Environment

Gone with the wind: Crop-burning and the human costs of pollution

  • Blog Post Date 20 March, 2019
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Hemant Kumar Pullabhotla

University of Illinois, Urbana-Champaign

pullabh2@illinois.edu

Globally, an estimated 4 million people die prematurely because of air pollution every year. This article exploits seasonal changes in air quality arising due to agricultural fires – used by farmers to clear land for planting – to estimate the causal impact of air pollution on infant mortality across India. It finds that an increase in particulate matter by 10 micrograms per cubic metre results in nearly 96,000 additional under-five deaths annually.

 

Each winter Delhi is shrouded by smog, and the city routinely tops the list of the world’s most polluted cities. Apart from urban and industrial sources, a significant contributor to pollution is the smoke blown in by the wind from agricultural fires used to burn crop-residue on the fields in nearby rural areas (Cusworth et al. 2018). Those who can take adaptive measures do so, some as drastic as leaving Delhi. What are the costs of pollution for those in rural areas and vulnerable urban residents who often lack the resources to adopt avoidance behaviours?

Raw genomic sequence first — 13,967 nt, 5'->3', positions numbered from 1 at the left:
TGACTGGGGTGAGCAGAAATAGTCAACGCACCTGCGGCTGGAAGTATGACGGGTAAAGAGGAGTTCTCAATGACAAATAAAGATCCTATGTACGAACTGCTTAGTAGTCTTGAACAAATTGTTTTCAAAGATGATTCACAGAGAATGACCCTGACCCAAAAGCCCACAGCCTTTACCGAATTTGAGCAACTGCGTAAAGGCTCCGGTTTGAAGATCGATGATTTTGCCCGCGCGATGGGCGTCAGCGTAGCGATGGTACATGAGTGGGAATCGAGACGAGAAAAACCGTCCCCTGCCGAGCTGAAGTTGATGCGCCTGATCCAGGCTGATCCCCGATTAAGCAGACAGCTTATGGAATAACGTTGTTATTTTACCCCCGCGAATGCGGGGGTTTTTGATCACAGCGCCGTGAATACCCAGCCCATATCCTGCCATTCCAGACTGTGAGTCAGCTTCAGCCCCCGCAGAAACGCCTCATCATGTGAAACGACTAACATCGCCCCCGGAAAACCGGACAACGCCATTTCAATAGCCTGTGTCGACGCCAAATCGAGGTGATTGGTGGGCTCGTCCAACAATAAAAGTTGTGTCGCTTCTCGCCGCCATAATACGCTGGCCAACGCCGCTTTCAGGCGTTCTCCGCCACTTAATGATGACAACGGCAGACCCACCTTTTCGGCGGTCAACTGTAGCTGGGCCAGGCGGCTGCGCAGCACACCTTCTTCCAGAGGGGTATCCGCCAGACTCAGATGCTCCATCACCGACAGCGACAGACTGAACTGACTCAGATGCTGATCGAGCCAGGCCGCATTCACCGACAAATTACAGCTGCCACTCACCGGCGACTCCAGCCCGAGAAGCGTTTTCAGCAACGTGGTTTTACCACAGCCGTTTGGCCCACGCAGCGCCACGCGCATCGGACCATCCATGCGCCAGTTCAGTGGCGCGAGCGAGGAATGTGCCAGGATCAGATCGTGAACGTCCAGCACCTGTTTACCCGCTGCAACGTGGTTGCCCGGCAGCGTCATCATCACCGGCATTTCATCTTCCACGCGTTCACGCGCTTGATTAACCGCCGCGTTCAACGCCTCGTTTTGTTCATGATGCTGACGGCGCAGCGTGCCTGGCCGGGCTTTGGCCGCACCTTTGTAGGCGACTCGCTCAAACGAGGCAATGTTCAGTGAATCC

In recent research, I examine a critical component of the pollution cost in developing countries – its impact on infant mortality (Pullabhotla 2018). I exploit seasonal changes in air quality arising due to agricultural fires, combining high-resolution satellite data on fire activity with geocoded survey data on nearly half-a-million births across India over a 10-year period (2006-2016). I also exploit the fact that fires occurring in the direction from which the wind is blowing (upwind fires) are more likely to bring in particulate matter and increase pollution. Therefore, using remote sensing data, I construct measures of exposure to upwind fires for each birth in the sample. Relying on a combination of changes in fire activity and wind direction to measure pollution exposure helps address any potential concern that local agricultural, economic or other unobserved factors may be driving the results. 

The data and empirical strategy allow me to measure the impact of pollution exposure over a much larger geographic and temporal scale than previous studies. Existing research has predominantly examined pollution effects on infant mortality in urban areas (He et al. 2016), and focused on vehicular (Currie et al. 2011) or industrial sources (Cesur et al. 2015) of pollution. Other studies have examined the fallout from forest fires (Jayachandran 2009), or other extreme events that lead to a short-term spike in ambient pollution. Related work on agricultural fires (Rangel et al. 2018) has focused on outcomes at birth amongst urbanised municipalities in Brazil. These scenarios raise concerns of external validity and past studies also typically lack the statistical power required to investigate the differential effects across subpopulations – for instance, rural and low-income urban households with limited options for avoidance behaviour and low access to healthcare. 

Combining satellite measures and household survey data